Grab the left handle bar grip with my left hand, put my right hand on the "grip" below the seat, face the bike and stand on the extension with my right foot. Then TRY to make one very smooth motion utililizing all three points for leverage. This is exactly how I tweaked my back, and it is WRONG.

Her recommendation was to grab the left handle bar grip with my left hand,
grab the luggage "grab rail" (passenger grab rail on top of the side hard case) with my right hand, (don't worry, it won't break) face the BACK of the bike, and stand on the extension with my LEFT foot, while standing up straight, back arched with my head level.

Not only could I get her up with my bad back, it was probably 50% of the effort. What I had done before was causing torsion (twisting) and is VERY bad for your bod - DUH. Fugghedabout the "grip" below the seat, it is dangerous since you need to reach to use it.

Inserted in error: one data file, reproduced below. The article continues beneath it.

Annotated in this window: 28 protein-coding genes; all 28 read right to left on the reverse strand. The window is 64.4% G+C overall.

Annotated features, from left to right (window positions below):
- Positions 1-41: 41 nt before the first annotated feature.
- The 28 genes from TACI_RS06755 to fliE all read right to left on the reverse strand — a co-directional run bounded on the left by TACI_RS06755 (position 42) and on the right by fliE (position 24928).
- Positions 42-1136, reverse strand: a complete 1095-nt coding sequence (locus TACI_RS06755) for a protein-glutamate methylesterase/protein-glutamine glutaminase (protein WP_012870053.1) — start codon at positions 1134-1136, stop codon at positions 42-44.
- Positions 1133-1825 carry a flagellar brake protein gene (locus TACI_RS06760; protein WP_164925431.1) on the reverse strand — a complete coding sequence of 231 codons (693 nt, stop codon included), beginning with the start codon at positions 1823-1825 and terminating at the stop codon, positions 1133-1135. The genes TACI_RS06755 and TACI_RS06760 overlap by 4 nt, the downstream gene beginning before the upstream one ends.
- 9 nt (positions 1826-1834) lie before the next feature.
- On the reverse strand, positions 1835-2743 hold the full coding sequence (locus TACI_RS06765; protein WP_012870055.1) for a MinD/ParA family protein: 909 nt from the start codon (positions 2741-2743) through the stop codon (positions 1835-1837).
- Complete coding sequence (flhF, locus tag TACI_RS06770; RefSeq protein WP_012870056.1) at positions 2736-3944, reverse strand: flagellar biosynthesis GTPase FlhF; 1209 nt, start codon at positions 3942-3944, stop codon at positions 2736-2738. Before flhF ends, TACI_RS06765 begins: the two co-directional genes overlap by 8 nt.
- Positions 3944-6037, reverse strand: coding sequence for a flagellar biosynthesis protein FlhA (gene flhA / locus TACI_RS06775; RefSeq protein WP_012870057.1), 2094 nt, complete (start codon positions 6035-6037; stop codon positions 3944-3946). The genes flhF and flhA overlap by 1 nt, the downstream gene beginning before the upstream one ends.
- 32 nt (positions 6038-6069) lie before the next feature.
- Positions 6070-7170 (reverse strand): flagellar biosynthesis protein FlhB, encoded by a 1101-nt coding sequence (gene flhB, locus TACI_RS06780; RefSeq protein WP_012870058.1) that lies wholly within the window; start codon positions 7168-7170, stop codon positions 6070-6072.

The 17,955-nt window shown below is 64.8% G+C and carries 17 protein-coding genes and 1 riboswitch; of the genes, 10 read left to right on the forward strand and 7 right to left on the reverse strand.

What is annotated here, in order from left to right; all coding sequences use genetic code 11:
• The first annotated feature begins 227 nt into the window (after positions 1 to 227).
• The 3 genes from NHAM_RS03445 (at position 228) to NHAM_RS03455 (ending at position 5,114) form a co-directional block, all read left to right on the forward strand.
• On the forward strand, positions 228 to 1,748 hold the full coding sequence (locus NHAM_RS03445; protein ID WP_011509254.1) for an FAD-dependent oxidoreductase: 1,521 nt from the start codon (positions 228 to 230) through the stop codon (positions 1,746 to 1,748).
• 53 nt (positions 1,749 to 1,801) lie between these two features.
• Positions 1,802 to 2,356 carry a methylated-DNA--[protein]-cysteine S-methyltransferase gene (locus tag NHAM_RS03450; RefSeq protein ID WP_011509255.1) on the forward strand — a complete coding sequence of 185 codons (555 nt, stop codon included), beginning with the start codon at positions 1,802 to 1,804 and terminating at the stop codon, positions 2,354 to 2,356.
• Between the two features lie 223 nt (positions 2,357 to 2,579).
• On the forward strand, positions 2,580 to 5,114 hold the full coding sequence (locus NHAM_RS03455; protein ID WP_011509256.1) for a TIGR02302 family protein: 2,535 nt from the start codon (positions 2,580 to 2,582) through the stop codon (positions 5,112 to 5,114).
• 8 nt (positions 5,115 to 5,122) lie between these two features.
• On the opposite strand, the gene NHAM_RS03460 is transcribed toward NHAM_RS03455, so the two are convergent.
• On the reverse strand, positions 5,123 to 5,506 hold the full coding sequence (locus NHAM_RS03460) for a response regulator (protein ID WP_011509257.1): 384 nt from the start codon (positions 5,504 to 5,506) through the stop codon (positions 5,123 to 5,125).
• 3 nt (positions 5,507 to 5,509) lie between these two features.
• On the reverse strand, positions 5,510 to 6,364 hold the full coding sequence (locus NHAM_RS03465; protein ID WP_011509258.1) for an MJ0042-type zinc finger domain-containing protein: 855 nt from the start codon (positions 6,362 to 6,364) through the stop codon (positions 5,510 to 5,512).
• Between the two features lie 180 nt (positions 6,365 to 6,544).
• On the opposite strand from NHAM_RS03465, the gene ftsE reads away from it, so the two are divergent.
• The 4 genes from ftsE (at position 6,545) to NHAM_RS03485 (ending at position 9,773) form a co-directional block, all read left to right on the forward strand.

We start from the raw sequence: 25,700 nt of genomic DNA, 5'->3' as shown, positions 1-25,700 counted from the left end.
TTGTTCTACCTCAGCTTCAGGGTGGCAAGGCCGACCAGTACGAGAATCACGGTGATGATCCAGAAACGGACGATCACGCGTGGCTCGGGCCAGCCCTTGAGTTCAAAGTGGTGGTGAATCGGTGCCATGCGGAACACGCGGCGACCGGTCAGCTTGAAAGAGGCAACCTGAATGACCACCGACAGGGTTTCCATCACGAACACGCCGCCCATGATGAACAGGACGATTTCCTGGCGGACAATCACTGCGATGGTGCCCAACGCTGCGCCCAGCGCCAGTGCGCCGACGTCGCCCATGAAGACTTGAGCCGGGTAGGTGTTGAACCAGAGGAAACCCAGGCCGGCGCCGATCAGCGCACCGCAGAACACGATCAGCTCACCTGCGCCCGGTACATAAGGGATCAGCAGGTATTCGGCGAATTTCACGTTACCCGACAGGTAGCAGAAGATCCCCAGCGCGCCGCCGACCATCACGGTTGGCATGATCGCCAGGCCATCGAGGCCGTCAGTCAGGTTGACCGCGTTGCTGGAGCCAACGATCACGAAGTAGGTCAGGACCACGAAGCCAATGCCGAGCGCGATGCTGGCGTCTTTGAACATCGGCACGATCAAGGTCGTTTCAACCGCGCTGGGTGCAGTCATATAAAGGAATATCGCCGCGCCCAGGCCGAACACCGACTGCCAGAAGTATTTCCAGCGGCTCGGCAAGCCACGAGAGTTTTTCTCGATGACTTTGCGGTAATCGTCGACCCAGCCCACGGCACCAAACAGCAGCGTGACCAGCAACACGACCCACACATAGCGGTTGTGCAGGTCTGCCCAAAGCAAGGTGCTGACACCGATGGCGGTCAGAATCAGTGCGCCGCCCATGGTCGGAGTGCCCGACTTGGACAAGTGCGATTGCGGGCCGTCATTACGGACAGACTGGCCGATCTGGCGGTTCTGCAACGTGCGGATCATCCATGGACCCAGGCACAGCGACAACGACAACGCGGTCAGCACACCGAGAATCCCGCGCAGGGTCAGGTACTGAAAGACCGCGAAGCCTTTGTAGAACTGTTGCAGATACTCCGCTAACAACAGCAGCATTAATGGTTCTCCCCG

This is all new to me and I hope this helps out someone since I know it has been a "bone of contention" for years.
 

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That reminds me of the time I went to take an advanced riding course. The school was owned and operated by a woman.

Being such, she obviously had had a few "what can a woman teach me ?" comments from guys who had been riding for a long time and wanted to freshen up their skills.

The first thing she told us to to do was to put the bike on it´s centre stand. Nearly all of us did it the "wrong" way. She then proceeded to show us the "right" way, which is the one you described above.

That really put us in our place. After that, she had us all round her little finger.

Mind you, being a faster and more competent rider than anyone else, helped as well !.
 

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Personally I don't use my kill switch either, but it is a good way to "kill" some time before tilting the cycle. (Now that's funny, I don't care who you are):rotf:

The kill switch is stressed in MSF classes and I suppose it's a good thing to practice but at the same time I doubt that any of us would have the presence of mind to use it if we find ourselves sliding sideways across the pavement.